Nov 04 2009

Driver Profile: William Luttgen Part I: The 1904 Vanderbilt Cup Race

Lisa, thanks for the email. William Luttgen participated in four Vanderbilt Cup Races, three as a driver (1904, 1906, and 1908) and one as a mechanician (1905). According to the magazine Antique Automobile, when he died at the age of 88 in 1965, he was “the last living participant in the first Vanderbilt Cup Race”. Here is a profile of William Luttgen written with additonal information provided by you and the Luttgen family.


Wilhelm (William) Friedrich Balthazar Luttgen (1877-1965)

William Luttgen was born in 1877 in Ludwigsburg, Germany, just north of Stuttgart. His mother was poor and had to place William and his brother Karl in an orphanage. When the automobile was in its infancy, he became a mechanic and worked for Gottlieb Daimler whose company Daimler Motoren Gesellschaft (DMG) became selling cars in Stuttgart in the 1890s. Luttgen’s job was to deliver Mercedes to wealthy new buyers and teach their hired chauffeur and mechanics how to care for the new cars.


In 1903, one of Daimler’s customers was American sportsman Foxhall Keene who desired to drive his new Mercedes in European automobile road races. Keene took a liking to Luttgen and hired him as his mechanician for the Paris-Madrid Race (May 15-24, 1903) and the Gordon Bennett Race (July 2, 1903). In his autobiography “Full Tilt”, Foxhall Keene recalls the aid of William Luttgen:

“One of the fastest runs I ever made was not a race at all. I had entered my Mercedes in the Paris-Madrid race, and, the day before the cars were to be weighed by the government inspectors, I went around to see my car. It developed that, through a misunderstanding, my car had not been brought to Paris with the others. It was at Stuttgart, 500 miles away. The cars had to be weighed in the Tuileries Gardens by 7:30 the following evening. I caught a night train for Germany, arriving at 5:45 in the morning. My Mercedes was ready, but I had no papers giving me permission to take it across the frontiers. However my racing mechanic, Herr Luttgen, had his military papers, and I told him to show them and tell everyone who stopped us that I was his paid chauffer. This scheme worked, with Luttgen acting the big magnate and paying out money right and left whenever we were stopped. I drove into the Tuileries Gardes at 7:00 that evening.”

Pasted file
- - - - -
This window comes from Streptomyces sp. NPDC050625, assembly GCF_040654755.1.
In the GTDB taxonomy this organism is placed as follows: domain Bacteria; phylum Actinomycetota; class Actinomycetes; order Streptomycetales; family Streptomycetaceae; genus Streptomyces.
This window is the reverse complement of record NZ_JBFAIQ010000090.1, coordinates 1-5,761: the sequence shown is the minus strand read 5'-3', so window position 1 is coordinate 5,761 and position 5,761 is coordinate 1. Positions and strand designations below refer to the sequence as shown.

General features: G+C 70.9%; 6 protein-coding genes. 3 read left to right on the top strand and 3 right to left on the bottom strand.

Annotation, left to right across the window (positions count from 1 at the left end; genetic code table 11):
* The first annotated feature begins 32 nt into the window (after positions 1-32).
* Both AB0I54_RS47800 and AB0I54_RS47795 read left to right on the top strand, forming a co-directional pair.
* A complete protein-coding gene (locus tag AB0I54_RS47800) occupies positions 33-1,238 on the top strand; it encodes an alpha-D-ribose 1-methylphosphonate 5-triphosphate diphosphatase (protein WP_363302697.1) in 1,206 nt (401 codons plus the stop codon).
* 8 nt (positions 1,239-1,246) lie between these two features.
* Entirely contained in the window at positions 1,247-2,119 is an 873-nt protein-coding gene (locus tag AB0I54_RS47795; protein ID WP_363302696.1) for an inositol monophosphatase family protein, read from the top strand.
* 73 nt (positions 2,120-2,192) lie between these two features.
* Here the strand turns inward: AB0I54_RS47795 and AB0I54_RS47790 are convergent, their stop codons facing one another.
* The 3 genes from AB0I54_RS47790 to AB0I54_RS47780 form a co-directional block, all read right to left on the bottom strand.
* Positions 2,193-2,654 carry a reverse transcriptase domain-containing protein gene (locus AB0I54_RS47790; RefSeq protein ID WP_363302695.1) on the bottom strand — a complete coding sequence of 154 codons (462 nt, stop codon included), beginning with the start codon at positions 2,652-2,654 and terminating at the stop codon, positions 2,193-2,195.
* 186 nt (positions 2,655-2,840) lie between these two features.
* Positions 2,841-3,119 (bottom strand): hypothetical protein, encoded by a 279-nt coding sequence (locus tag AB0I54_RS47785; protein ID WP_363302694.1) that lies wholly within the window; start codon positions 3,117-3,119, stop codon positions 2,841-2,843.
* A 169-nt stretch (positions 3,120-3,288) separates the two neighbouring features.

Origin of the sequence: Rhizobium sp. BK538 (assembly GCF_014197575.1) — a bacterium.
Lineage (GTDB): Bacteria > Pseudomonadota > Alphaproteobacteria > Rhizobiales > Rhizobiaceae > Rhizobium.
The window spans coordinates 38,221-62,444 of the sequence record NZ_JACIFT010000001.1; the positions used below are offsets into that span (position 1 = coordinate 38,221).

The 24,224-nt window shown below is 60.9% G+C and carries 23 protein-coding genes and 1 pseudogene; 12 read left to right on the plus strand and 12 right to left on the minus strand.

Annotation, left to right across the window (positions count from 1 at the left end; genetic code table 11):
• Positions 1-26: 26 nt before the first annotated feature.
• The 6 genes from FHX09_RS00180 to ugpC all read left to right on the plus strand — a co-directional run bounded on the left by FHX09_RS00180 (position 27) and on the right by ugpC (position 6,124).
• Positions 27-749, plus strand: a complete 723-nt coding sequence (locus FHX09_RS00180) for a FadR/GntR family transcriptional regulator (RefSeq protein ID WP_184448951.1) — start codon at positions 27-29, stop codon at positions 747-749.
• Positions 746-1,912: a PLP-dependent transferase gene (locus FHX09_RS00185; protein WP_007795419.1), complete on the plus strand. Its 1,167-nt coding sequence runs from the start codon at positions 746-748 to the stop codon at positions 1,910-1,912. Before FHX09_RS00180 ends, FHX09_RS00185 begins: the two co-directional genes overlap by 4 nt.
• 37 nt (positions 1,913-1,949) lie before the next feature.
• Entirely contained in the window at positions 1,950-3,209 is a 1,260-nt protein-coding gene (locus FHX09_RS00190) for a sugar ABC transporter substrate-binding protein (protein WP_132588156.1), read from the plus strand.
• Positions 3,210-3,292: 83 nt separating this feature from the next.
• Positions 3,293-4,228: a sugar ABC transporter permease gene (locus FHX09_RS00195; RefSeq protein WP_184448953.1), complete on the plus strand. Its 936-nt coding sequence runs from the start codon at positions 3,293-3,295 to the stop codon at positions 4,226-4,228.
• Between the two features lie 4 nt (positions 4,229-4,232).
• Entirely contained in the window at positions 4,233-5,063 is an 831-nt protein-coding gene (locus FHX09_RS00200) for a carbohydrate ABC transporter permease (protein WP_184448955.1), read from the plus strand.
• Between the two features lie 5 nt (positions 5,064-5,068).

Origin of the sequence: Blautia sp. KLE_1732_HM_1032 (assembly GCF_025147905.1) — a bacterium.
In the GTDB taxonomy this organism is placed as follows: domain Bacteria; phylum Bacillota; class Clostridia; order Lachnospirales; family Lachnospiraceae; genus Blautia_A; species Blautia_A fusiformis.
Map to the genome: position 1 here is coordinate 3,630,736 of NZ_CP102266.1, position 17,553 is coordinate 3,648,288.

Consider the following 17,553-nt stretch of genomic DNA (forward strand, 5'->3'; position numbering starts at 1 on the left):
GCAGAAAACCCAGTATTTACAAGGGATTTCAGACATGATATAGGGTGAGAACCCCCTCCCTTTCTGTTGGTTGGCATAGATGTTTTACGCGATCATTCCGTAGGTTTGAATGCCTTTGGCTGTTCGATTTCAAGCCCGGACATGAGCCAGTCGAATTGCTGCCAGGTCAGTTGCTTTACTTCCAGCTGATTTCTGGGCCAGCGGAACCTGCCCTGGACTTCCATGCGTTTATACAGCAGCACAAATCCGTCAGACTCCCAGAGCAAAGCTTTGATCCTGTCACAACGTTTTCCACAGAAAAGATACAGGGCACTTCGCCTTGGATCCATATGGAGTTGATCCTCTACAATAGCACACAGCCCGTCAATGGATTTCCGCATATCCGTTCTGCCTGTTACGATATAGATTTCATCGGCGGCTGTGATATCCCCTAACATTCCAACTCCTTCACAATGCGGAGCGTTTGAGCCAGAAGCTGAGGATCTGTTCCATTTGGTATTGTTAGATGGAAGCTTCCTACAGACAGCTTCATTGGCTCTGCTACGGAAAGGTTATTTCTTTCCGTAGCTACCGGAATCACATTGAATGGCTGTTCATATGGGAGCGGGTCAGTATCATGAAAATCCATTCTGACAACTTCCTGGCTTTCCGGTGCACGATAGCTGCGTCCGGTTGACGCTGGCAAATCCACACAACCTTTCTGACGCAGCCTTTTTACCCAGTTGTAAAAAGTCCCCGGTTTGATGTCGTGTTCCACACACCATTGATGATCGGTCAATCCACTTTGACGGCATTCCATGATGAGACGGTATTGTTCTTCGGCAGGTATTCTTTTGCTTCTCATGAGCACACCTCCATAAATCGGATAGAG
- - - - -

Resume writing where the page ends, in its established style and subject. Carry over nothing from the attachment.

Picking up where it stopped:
Keene and Luttgen’s were very lucky that their Mercedes broke down early in the Paris-Madrid race. Known as “The Race to Death”, at least six people lost their lives in this infamous race including Marcel Renault.


One month later, Keene entered the 1903 Gordon Bennett Race held on the 47-mile Althy Circuit, in County Kildare, Ireland. Keene and Luttgen made the fastest time of all the racers during the first lap averaging 52.2 miles per hour. However, just halfway through the 327.5 mile race, their Mercedes broke a rear axle and they finished ninth. One of Luttgen’s granddaughters recalls her grandfather’s experience with Keene:

“He didn't like driving with Foxhall Keene because of an incident in Ireland. Once they were driving on a country road and Keene hit a flock of geese. Foxhall didn't stop but kept on going. Grandpa turned around in his seat and looked back at the farmer holding a dead goose in his arms, which made Grandpa feel awful.”


William Luttgen got his big opportunity to become a driver at the first Vanderbilt Cup Race held on October 8, 1904 on the public roads of Long Island. Likely receiving a recommendation from Foxhall Keene, American banker Isidore Wormser hired Luttgen to drive his #18 60-HP Mercedes in the first international road race ever held in the United States.


Luttgen finished a respectable 7th of the 18 starters and had the second highest finish of the five Mercedes which entered the race. His granddaughter relates this story:

“Grandpa’s second (mechanician) was scared of going too fast and during races would call out to Grandpa to slow down . Grandpa would yell "Halt dein Mund!" (Hold your mouth!) repeatedly as he kept speeding along.”


Luttgen and his unhappy mechanician can be seen speeding through the Massapequa Turn at the one-minute six-second segment of the American Mutoscope and Biograph film of the 1904 race.

Links to posts on William Luttgen


Nov 11 2009 Robert Luttgen 1:28 AM

Times have changed.  Here is an interesting tidbit published in the New York Times on October 7, 1904:


Banker’s Racer, Policeman Said, Was Going Thirty Miles an Hour.

Special to The New York Times.

  Jamaica, N.Y., Oct. 6. - Chauffeur William Luttgen, who is in the employ of Isidor Wormser, Jr., one of the entrants for Saturday’s automobile race over Nassau County roads was arrested here this afternoon for overspeeding.  Luttgen is an expert chauffeur.  In a huge racing car with a large white perforated front, upon which the number 18 had been painted in figures 18 inches high, Luttgen and a machinist had been over the course and were returning to the city. 
  Even if it be proved that No. 18 exceeded the speed limit, it will not be barred out of Saturday’s race, it is said, as the owner was not in it, and as the machine was not on the race course.

Nov 15 2009 Howard Kroplick 2:42 AM

Hi Robert:

Thanks so much for the New York Times article. The speeding incident happened one day before William Luttgen drove in the 1904 Vanderbilt Cup Race.



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